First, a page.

George Trefgarne

Will Rishi Sunak admit the truth about Net Zero?

Grant Shapps, the energy secretary, popped up on television at the weekend to explain that the cost of installing a heat pump is only about £3,000, the same as a gas boiler. Hmm. Good luck with that. That number is only true once a £5,000 grant from the government (of which only 90,000 are available)

Capital gains from the super-rich

Suddenly it is starting to look as if the period after 1914 — when London lost its position as the financial capital of the world to New York — was an aberration Suddenly it is starting to look as if the period after 1914 — when London lost its position as the financial capital of

In defence of Liz Truss’s retro economics

One of the many curious things about Foreign Secretary Liz Truss is that she has the capacity to drive some people around the twist. There are the Trussites, hovering over her Instagram posts in political adoration, and then there are others who consider her a menace who is about to be made Prime Minister in

How we could be heading for another snap general election

I hate to depress everybody, but the possibility of both a leadership challenge to Theresa May and a general election is suddenly mounting. I don’t believe this is the desired outcome of any of the political factions currently flying under the Conservative party flag, but if things go on like this, it is not hard

Students are right to vote Labour

Almost everything which is said officially about student finances is obfuscatory and contradictory, starting with Damian Green’s assertion at the weekend that we need ‘a national debate’ on tuition fees, only for former education secretary Michael Gove to say the opposite the following day. A week before the General Election was called, the Student Loan

An election before 2015 could soon be illegal

Amazingly, the forces of conservatism derided by Tony Blair, are in the ascendant, their enemies scattering and in retreat. Bin Laden is dead, the oil price tumbling, the Royal Wedding was a triumph and now Labour and the Lib Dems beaten at the ballot box. Surely, we tell ourselves, this is an alignment of the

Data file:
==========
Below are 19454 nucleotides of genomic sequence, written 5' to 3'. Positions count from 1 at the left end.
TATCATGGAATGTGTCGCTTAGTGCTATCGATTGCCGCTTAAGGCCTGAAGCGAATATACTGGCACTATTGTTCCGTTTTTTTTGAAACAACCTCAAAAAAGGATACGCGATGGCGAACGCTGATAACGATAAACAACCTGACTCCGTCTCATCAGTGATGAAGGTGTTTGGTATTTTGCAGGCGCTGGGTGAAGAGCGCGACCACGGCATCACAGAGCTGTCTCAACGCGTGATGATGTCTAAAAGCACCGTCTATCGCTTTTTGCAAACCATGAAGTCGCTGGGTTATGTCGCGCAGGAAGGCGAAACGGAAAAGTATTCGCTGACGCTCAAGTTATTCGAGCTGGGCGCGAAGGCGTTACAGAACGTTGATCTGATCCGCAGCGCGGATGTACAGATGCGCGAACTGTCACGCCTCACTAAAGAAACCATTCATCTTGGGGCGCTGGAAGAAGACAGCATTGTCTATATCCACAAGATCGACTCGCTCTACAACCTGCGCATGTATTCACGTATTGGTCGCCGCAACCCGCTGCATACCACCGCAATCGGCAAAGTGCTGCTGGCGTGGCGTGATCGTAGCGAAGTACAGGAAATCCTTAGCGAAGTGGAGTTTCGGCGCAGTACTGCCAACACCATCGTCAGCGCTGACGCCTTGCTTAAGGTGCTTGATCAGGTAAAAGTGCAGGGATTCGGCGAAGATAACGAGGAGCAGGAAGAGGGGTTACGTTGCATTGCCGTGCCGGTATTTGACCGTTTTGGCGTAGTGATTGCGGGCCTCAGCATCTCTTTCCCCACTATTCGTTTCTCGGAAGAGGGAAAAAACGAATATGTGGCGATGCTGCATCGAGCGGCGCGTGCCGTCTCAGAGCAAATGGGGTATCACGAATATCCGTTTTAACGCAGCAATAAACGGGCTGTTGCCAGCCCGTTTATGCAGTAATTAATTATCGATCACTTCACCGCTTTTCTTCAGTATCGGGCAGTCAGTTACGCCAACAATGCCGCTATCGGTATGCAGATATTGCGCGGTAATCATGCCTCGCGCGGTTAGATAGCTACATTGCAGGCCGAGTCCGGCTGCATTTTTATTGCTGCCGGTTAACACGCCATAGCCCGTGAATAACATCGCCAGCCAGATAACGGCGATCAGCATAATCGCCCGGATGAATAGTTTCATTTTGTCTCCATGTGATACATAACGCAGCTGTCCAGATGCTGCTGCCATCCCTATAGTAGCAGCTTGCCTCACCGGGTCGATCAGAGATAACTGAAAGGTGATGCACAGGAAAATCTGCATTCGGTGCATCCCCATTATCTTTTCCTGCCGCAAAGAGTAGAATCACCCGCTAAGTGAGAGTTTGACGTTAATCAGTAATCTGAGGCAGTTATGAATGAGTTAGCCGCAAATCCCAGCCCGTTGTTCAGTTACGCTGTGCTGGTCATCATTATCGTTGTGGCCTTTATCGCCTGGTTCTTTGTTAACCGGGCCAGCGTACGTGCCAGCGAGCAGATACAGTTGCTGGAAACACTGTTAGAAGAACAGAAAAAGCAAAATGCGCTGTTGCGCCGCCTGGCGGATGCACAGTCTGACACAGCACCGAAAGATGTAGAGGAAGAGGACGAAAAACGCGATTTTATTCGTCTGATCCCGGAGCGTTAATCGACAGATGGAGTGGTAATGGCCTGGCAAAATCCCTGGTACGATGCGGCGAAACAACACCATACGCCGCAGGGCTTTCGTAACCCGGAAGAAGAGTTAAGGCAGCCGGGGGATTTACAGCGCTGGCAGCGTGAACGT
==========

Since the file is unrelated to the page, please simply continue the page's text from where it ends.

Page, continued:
The true scale of the cuts

George Osborne likes to spend his weekends at Dorneywood, the chancellor’s official residence near Slough, but I doubt this one will be  particularly enjoyable. He will be burning the midnight oil as he prepares next Wednesday’s spending review. No doubt he will also be taking calls from ministerial colleagues, muttering dark threats about aircraft carriers,

The credit crunch with jokes

Unlike most financial writers, who are too serious for their own good, Michael Lewis has a sense of humour and he deploys it deftly. In Liar’s Poker, his semi-autobiographical account of the Salomon Brothers bond desk published 20 years ago, the traders always explain a market move they do not understand by blaming it on

Put the lights back on: shale gas has arrived

Fretting about an impending energy apocalypse has long been a diverting parlour game of the chattering classes. Projections are drawn up showing that the last drop of petrol will be squeezed into the last 4×4 in about 50 years’ time. It is said that Britain, forced by the European Union to retire a third of

Even oilmen are human

Until the credit crunch sent bankers to the naughty step of capitalism, the spot was occupied by oilmen. The consequence is that an exciting tale of human endeavour — how the abundant resources of the earth have been harnessed to power an era of unimagined prosperity — is often obscured by hostile forces and, it

How the first multinational was hijacked by greed

In June 1773 Adam Smith was at home in Kirkaldy, Fife, hard at work on his Wealth of Nations, when an excited letter arrived from his fellow philosopher David Hume. ‘Do these events affect your theory?’ wrote Hume. ‘What say you?’ Smith was caught up in perhaps the third or fourth most serious stock market

Awash with oil and plenty more to come

George Trefgarne says there’s no need to worry about recent dramatic swings in oil prices: despite Opec production cuts, there’s ample supply for a new era of cheap energy It must be quite boring to be a crewman on the curiously named Front Queen, an oil tanker reportedly moored off the sweltering coast of Malta.

Darling has offered an incentive for chicanery

Imagine the scene at around 10 p.m. last Thursday night in the private apartments at Buckingham Palace. It could well have been past normal bedtime for the Queen and Prince Philip, but they were sitting up — perhaps aided by a scotch and water or some camomile tea — waiting so that Her Majesty could

The making of Ronald Reagan

I have a new hero. He is called Lemuel Boulware, of America’s General Electric Company. According to a fascinating new book by Thomas W. Evans*, Boulware should be credited not only with a role in defeating the intellectual apparatus of communism, but with the creation of one of the most successful US presidents of all

Are these Spanish builders really fit to run Heathrow?

After the chaotic scenes of the past few weeks, with probably more than a million travellers caught up at Heathrow alone, it is surely time to rebrand BAA. In the fashionable corporate way, those three initials no longer actually stand for anything, but everyone thinks they still signify the British Airports Authority. This unloved operator

A superjumbo-sized monument to Euro-folly

Jacques Chirac hit the nail on the head in 2002 when he opened a factory making components for the Airbus A380. The aircraft was, he said, ‘A symbol of what Europe can achieve.’ I could not put it better myself. As the vast 550-seat superjumbo wowed the crowd at Farnborough Air Show this week, there